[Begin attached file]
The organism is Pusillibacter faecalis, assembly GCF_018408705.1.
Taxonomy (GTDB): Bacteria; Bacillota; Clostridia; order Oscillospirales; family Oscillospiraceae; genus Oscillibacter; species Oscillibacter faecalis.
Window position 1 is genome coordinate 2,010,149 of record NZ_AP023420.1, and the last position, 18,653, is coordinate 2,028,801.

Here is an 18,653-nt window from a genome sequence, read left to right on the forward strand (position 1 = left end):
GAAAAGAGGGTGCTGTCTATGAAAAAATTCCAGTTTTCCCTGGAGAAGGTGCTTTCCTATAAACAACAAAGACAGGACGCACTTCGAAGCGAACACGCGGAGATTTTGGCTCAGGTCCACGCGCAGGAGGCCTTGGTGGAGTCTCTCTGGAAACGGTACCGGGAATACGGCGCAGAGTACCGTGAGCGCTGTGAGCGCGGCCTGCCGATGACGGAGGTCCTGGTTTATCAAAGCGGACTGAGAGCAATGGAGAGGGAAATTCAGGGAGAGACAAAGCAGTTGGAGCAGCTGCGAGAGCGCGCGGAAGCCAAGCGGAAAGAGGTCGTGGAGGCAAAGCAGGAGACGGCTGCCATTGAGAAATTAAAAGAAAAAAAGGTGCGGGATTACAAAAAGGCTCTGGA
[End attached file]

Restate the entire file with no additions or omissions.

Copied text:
The organism is Pusillibacter faecalis, assembly GCF_018408705.1.
Taxonomy (GTDB): Bacteria; Bacillota; Clostridia; order Oscillospirales; family Oscillospiraceae; genus Oscillibacter; species Oscillibacter faecalis.
Window position 1 is genome coordinate 2,010,149 of record NZ_AP023420.1, and the last position, 18,653, is coordinate 2,028,801.

Here is an 18,653-nt window from a genome sequence, read left to right on the forward strand (position 1 = left end):
GAAAAGAGGGTGCTGTCTATGAAAAAATTCCAGTTTTCCCTGGAGAAGGTGCTTTCCTATAAACAACAAAGACAGGACGCACTTCGAAGCGAACACGCGGAGATTTTGGCTCAGGTCCACGCGCAGGAGGCCTTGGTGGAGTCTCTCTGGAAACGGTACCGGGAATACGGCGCAGAGTACCGTGAGCGCTGTGAGCGCGGCCTGCCGATGACGGAGGTCCTGGTTTATCAAAGCGGACTGAGAGCAATGGAGAGGGAAATTCAGGGAGAGACAAAGCAGTTGGAGCAGCTGCGAGAGCGCGCGGAAGCCAAGCGGAAAGAGGTCGTGGAGGCAAAGCAGGAGACGGCTGCCATTGAGAAATTAAAAGAAAAAAAGGTGCGGGATTACAAAAAGGCTCTGGA